5w30 vs 5w40 for Honda K24 2.4l 320hp fully built motor that will be used for daily drives.

Flyingdutchman

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I was thinking the same, i am owing a Honda S2000 with the F20C engine. 9.000 RPM, high piston speed.
For this engine Honda reccomends also 10w-30 or 5w-40. The later one surprisingly for winter, below freezing point. (??)
There are reports that the S2000 engine has a higher then average Oil temperature. I dont know it.

It is correct in my opinion that you try to select a oil based on the bearing clearances. If you use -30 oil look for a oil with a HTHS over 3.5 for this high reving engines. I decided to try a thin -40 oil as best compromise and ended up using Shell Helix Ultra 5w-40. This oil is based on GTL and has a viscositiy of 12.9, it is on the borderline to a -30 Oil. It carrys a lot of good approvals.
So far, the engine runs great. It has oil consumption, i maybe try a different oil, but so far i am satisfied with it.
Do short OCIs and change the oil often because of the high piston speed and maybe high oil temperatrues.

Because of the high piston speeds and RPMs i am a little bit hesitant about the use of 0w-40 in these engines. 🤔 I am concernd that this oils shear quickly.

BTW, in the german S2000 Forum some "Experts" try to convince people to use 5w-50 oil. This year where 2 damaged engines reported, both engines sufferd rod bearing failure after hard use on the autobahn. Both engiens where filled with 5w-50 oil
Yes i was also wondering if there is a possibilty to mount an oil temp sensor which can communicate with the ecu and a gauge but there is no real good location for it.

I was always told that high rpm engines need thin oil to cope with the high rotational forces and prevent cavitation/starvation and better cooling.

I even heard stories that the 20k rpm motogp and old f1 uses 8w oil.

I am assuming that this is what happend with the s2000s on the german forum just like the stories with the bmw m v8 and v10 on 10w60.

It always nice to see that people on a forum know it better than Honda as one of the worlds largest car and motorcycle manufacturer with numerous decades of formule 1, indycar, motogp and world super bike experience/championships :ROFLMAO:

We are also currently running the same shell helix 5w40 gtl oil as you do so we will probably stick with it, nice to hear that you have good results with it in a similiar engine. Oil consumption is normal just by design of the Honda engines.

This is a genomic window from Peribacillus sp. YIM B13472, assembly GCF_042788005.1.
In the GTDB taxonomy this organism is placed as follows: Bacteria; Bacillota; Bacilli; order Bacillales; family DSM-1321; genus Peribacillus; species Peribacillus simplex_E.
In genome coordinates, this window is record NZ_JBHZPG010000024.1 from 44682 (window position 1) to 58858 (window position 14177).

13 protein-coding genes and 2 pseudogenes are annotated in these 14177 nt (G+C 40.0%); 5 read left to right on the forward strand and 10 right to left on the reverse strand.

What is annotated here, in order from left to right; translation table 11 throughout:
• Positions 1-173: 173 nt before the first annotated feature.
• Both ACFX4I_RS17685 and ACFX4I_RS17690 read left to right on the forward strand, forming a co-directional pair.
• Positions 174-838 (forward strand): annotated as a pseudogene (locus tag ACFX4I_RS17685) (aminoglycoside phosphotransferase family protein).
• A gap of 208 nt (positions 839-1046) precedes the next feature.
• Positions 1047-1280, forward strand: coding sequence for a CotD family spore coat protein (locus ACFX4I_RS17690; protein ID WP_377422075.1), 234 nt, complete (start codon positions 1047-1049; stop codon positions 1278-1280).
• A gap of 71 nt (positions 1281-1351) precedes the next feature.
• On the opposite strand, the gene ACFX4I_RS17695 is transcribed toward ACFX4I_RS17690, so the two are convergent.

Funny is that the shell helix ultra 5w40 is also ferrari oem recomended for their n/a v8 and v12s. Which in terms of performance are pretty similiar.

I am aware of ato24, i buy Ravenol from them.
 
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412
Location
Munich, Germany
If you read this:


Honda (of course) nailed it weith their -30 and -40 reccomendation.


Problem about some "Experts" in German forums is, that they have a high account of postings (=Trustworthy!) and some claim to be and work as engineer with a lot of expirence about Oil.... :confused::rolleyes: One of the engineers wrote that a Oil pressure that is to high at idle is a bad thing. Why? Because somewhere in the engine a oil chanel must be clogged....

Enough bashing, i hope that this make some readers smile. And it explains why i am lurking around here and bug you with my bad english.
Back to topic.
 
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412
Location
Munich, Germany
"Reducing the oil clearance between the rod and main bearings and the crankshaft has a number of advantages. A smaller gap spreads the load over a wider area of the bearing surface and distributes pressure more uniformly across the bearing. That’s good, provided the bearing is strong enough to handle it. A smaller gap also decreases the volume of oil that has to flow into the bearing to maintain the oil film between the bearing and shaft.


That’s also good, provided the oil is thin enough (low viscosity) to flow well into the bearing. This also reduces the amount of oil pressure the engine needs, so some extra horsepower is gained by reducing the load on the oil pump."

 
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412
Location
Munich, Germany
If you like to try something new, ROWE makes extremly good oils.
Their full Synthetic 5w-40 has produced a row of stellar, perfect used oil analysises.


The viscosity at 100°C is 14.7, just a litte bit on the thick side for my personal taste in this application....
 

Flyingdutchman

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182
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The Netherlands
Honda (of course) nailed it weith their -30 and -40 reccomendation.
Yes i am a firm believer in honda, the second article you send also spoke about improper machining of cranckshafts and cylinders etc... especially by independent shops.

That also why i opted not to grind the cranck or bore or hone the cylinders.